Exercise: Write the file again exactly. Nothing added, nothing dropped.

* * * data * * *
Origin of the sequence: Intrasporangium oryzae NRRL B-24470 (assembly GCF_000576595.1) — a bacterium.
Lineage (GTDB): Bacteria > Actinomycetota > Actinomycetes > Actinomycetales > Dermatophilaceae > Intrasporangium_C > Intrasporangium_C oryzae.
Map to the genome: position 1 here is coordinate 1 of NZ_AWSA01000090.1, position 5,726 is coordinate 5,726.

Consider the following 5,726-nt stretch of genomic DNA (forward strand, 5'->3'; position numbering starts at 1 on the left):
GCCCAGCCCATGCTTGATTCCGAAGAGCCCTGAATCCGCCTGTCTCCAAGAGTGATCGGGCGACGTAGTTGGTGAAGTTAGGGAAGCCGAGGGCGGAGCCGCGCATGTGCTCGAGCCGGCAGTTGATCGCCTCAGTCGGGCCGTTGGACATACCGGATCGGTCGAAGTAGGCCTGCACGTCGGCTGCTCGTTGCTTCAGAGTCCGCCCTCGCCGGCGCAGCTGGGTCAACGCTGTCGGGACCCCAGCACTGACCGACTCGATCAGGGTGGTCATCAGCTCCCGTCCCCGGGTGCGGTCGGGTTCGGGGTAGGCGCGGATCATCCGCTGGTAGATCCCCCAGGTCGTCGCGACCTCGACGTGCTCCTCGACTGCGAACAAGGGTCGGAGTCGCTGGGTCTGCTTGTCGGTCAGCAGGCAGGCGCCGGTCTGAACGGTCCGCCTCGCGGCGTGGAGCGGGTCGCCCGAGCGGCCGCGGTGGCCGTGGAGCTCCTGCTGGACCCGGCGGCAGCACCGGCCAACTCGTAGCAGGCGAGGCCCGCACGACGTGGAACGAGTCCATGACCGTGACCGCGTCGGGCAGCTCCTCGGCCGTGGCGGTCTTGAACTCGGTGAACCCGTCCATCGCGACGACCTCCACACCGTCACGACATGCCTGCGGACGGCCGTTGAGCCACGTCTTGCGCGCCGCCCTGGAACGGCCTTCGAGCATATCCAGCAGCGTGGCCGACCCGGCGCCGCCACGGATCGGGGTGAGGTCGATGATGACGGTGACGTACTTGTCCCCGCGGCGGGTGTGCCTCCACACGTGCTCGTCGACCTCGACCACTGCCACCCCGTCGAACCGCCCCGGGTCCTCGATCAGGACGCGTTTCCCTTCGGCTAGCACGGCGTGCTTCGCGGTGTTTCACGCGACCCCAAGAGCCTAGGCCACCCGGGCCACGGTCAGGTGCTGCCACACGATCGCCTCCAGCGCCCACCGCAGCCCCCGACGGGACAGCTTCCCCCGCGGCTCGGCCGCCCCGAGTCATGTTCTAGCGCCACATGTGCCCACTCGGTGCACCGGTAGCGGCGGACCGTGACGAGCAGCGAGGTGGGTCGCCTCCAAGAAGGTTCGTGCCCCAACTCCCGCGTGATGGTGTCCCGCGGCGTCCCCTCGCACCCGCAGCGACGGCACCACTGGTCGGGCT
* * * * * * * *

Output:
Origin of the sequence: Intrasporangium oryzae NRRL B-24470 (assembly GCF_000576595.1) — a bacterium.
Lineage (GTDB): Bacteria > Actinomycetota > Actinomycetes > Actinomycetales > Dermatophilaceae > Intrasporangium_C > Intrasporangium_C oryzae.
Map to the genome: position 1 here is coordinate 1 of NZ_AWSA01000090.1, position 5,726 is coordinate 5,726.

Consider the following 5,726-nt stretch of genomic DNA (forward strand, 5'->3'; position numbering starts at 1 on the left):
GCCCAGCCCATGCTTGATTCCGAAGAGCCCTGAATCCGCCTGTCTCCAAGAGTGATCGGGCGACGTAGTTGGTGAAGTTAGGGAAGCCGAGGGCGGAGCCGCGCATGTGCTCGAGCCGGCAGTTGATCGCCTCAGTCGGGCCGTTGGACATACCGGATCGGTCGAAGTAGGCCTGCACGTCGGCTGCTCGTTGCTTCAGAGTCCGCCCTCGCCGGCGCAGCTGGGTCAACGCTGTCGGGACCCCAGCACTGACCGACTCGATCAGGGTGGTCATCAGCTCCCGTCCCCGGGTGCGGTCGGGTTCGGGGTAGGCGCGGATCATCCGCTGGTAGATCCCCCAGGTCGTCGCGACCTCGACGTGCTCCTCGACTGCGAACAAGGGTCGGAGTCGCTGGGTCTGCTTGTCGGTCAGCAGGCAGGCGCCGGTCTGAACGGTCCGCCTCGCGGCGTGGAGCGGGTCGCCCGAGCGGCCGCGGTGGCCGTGGAGCTCCTGCTGGACCCGGCGGCAGCACCGGCCAACTCGTAGCAGGCGAGGCCCGCACGACGTGGAACGAGTCCATGACCGTGACCGCGTCGGGCAGCTCCTCGGCCGTGGCGGTCTTGAACTCGGTGAACCCGTCCATCGCGACGACCTCCACACCGTCACGACATGCCTGCGGACGGCCGTTGAGCCACGTCTTGCGCGCCGCCCTGGAACGGCCTTCGAGCATATCCAGCAGCGTGGCCGACCCGGCGCCGCCACGGATCGGGGTGAGGTCGATGATGACGGTGACGTACTTGTCCCCGCGGCGGGTGTGCCTCCACACGTGCTCGTCGACCTCGACCACTGCCACCCCGTCGAACCGCCCCGGGTCCTCGATCAGGACGCGTTTCCCTTCGGCTAGCACGGCGTGCTTCGCGGTGTTTCACGCGACCCCAAGAGCCTAGGCCACCCGGGCCACGGTCAGGTGCTGCCACACGATCGCCTCCAGCGCCCACCGCAGCCCCCGACGGGACAGCTTCCCCCGCGGCTCGGCCGCCCCGAGTCATGTTCTAGCGCCACATGTGCCCACTCGGTGCACCGGTAGCGGCGGACCGTGACGAGCAGCGAGGTGGGTCGCCTCCAAGAAGGTTCGTGCCCCAACTCCCGCGTGATGGTGTCCCGCGGCGTCCCCTCGCACCCGCAGCGACGGCACCACTGGTCGGGCT